I started going to yard sales many years ago, before Hurricane Hugo blew through South Carolina. For years afterwards, very few people had yard sales because many families lost everything or had extensive water and wind damage to attics and other areas used to store no-longer-needed items.
My family lost all our possessions (and our renter’s insurance wouldn’t pay for anything!) and the experience made me realize that the important things in life are definitely not material items. However, since I was a stay-at-home mom at the time, when the yard sales began reappearing, it was an ideal way to buy clothes and toys for my young son and to replace some of the clothes and household furnishings we’d lost — at a very affordable price.
Going to yard sales is the ultimate treasure hunt. You never know what goodies you’ll find til you get up on Saturday mornings and take a look at other people’s no-longer-wanted items!
It’s worth getting up early for the thrill of the hunt and the opportunity to score great bargains at low prices (often 10 percent of the value of the item, or less).
In my experience, people who hold yard sales/garage sales are generally nice, friendly folks. So you can have some pleasant conversations while shopping, especially if you can tell they have the same hobbies or interests you do and you start a conversation about it.
Sometimes the same group of people go to yard sales in the area every week, and they’re also nice, friendly individuals who’ll share tips about where the day’s best yard sales are located. I was looking for an old-fashioned push mower once at someone’s yard sale and started talking about them to another shopper; he said he had an extra one and would be glad to give it to me at no cost! Although I was a little afraid he’d turn out to be a serial killer, I got his address, took someone with me and picked it up at his house. (His wife was there and it turned out there were just a mild-mannered, older couple.)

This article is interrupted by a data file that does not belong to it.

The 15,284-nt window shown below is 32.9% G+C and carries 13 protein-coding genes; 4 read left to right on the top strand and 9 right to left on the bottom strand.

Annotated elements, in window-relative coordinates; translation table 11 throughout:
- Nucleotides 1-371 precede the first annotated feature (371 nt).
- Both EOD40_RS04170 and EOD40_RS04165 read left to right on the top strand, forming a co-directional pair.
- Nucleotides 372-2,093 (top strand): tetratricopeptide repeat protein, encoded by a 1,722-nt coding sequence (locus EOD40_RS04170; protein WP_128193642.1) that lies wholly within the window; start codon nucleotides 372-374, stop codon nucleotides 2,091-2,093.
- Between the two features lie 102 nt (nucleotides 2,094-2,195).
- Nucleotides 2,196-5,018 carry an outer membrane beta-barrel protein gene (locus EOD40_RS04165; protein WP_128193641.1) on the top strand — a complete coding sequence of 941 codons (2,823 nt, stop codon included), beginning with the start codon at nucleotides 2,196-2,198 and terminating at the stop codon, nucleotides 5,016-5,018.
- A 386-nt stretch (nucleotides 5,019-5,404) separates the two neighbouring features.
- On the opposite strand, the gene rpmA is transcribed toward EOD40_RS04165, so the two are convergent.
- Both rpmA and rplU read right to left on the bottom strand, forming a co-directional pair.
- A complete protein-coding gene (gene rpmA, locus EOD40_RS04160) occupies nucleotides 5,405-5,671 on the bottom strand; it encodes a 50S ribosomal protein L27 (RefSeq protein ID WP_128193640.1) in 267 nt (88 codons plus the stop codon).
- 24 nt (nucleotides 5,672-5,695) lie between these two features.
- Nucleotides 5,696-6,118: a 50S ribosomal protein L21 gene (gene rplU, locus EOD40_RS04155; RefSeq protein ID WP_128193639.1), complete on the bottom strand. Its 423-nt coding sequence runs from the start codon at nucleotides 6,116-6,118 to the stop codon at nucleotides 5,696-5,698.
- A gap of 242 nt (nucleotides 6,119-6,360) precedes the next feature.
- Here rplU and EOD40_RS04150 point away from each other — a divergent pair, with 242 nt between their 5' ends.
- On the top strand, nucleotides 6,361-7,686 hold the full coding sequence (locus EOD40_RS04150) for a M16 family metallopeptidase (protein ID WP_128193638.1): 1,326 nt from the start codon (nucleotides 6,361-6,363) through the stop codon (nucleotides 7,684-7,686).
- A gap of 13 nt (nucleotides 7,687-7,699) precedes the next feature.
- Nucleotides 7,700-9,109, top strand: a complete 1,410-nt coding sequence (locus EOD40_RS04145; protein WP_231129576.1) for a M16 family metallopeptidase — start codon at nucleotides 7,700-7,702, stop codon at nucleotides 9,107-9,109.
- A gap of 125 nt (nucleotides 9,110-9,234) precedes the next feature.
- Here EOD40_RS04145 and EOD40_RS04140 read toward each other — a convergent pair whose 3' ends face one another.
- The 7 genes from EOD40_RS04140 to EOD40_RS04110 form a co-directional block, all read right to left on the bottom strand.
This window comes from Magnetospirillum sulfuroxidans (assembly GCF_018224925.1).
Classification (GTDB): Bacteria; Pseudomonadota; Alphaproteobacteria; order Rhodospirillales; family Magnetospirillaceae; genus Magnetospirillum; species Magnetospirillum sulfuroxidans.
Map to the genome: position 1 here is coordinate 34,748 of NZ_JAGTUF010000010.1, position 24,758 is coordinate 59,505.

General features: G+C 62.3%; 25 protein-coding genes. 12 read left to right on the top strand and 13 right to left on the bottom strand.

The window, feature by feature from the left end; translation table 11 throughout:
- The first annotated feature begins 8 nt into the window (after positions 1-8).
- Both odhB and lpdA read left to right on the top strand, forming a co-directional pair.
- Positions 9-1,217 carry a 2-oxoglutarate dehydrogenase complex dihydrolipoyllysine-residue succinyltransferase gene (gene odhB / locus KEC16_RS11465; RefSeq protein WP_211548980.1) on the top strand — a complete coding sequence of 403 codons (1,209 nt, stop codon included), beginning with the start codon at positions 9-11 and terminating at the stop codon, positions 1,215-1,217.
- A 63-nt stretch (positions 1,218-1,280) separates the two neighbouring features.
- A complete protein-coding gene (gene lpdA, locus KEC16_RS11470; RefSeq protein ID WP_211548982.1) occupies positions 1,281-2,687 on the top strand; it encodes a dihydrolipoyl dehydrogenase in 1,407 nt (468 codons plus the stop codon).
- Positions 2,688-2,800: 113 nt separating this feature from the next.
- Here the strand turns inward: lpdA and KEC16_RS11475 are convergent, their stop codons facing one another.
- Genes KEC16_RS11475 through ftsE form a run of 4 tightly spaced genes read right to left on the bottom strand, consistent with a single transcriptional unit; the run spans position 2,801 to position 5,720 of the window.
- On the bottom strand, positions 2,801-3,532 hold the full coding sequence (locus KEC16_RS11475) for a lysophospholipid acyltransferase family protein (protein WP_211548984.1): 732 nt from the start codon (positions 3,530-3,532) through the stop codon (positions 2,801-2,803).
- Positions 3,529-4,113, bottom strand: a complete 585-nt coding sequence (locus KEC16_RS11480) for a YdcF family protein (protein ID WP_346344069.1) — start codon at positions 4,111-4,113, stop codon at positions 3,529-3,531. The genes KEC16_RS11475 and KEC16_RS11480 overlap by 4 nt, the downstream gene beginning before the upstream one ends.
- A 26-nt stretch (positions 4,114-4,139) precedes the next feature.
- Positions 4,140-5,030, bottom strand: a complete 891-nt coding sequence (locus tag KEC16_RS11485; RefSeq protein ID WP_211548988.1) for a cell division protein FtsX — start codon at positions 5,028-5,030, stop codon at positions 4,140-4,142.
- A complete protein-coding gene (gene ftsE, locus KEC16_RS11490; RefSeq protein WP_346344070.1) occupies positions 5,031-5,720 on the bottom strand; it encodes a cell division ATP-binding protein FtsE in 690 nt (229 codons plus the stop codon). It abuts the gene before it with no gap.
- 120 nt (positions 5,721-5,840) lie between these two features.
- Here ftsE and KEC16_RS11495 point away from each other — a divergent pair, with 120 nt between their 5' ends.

You can get the inside scoop and learn a lot about people’s lives from what they’re selling. For example, they may have books about their career field, their religion, about raising difficult children or coping with divorce. You may discover that a woman once sold scrapbooking products for a side job but has given it up and is releasing her remaining stock (always good news for a scrapbooker like me).
In addition to being fun — and a very inexpensive way to buy useful items — yard sales are the ultimate means of recycling. One person uses something, sells it to another who uses it, and they, in turn, sell it to someone else.
If you’ve never gone to a yard sale, give it a try. It can be addictive! (And if you buy some things that turn out to be mistakes, no problem; you can always hold your own yard sale and pass them along to other people who can use them, making a few bucks at the same time.)
I’ve saved thousands of dollars on items bought at yard sales over the years – and many purchases are some of my favorite possessions. See the blog post about the 20 best bargains of my life — and other great deals I’ve gotten from thrift stores, too.
And feel free to leave a comment describing the best yard sale bargains you’ve ever gotten; we all love a story about a good bargain!
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